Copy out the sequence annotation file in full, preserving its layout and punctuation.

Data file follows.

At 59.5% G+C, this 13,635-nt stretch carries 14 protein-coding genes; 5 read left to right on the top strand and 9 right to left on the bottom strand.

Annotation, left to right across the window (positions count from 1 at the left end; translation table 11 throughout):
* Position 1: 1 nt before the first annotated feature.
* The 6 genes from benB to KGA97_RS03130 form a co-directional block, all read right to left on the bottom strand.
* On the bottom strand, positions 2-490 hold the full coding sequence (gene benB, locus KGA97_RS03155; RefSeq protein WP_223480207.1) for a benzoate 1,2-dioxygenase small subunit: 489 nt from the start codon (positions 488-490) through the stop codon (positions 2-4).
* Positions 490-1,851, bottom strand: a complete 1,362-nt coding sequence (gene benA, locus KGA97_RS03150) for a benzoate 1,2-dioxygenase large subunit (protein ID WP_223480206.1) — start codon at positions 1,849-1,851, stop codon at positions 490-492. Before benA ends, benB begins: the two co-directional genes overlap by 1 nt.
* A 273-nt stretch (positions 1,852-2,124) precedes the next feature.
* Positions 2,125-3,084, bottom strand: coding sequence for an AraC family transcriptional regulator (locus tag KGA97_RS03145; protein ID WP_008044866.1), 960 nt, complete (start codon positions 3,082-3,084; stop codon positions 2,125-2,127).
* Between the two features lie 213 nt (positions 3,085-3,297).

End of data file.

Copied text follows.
At 59.5% G+C, this 13,635-nt stretch carries 14 protein-coding genes; 5 read left to right on the top strand and 9 right to left on the bottom strand.

Annotation, left to right across the window (positions count from 1 at the left end; translation table 11 throughout):
* Position 1: 1 nt before the first annotated feature.
* The 6 genes from benB to KGA97_RS03130 form a co-directional block, all read right to left on the bottom strand.
* On the bottom strand, positions 2-490 hold the full coding sequence (gene benB, locus KGA97_RS03155; RefSeq protein WP_223480207.1) for a benzoate 1,2-dioxygenase small subunit: 489 nt from the start codon (positions 488-490) through the stop codon (positions 2-4).
* Positions 490-1,851, bottom strand: a complete 1,362-nt coding sequence (gene benA, locus KGA97_RS03150) for a benzoate 1,2-dioxygenase large subunit (protein ID WP_223480206.1) — start codon at positions 1,849-1,851, stop codon at positions 490-492. Before benA ends, benB begins: the two co-directional genes overlap by 1 nt.
* A 273-nt stretch (positions 1,852-2,124) precedes the next feature.
* Positions 2,125-3,084, bottom strand: coding sequence for an AraC family transcriptional regulator (locus tag KGA97_RS03145; protein ID WP_008044866.1), 960 nt, complete (start codon positions 3,082-3,084; stop codon positions 2,125-2,127).
* Between the two features lie 213 nt (positions 3,085-3,297).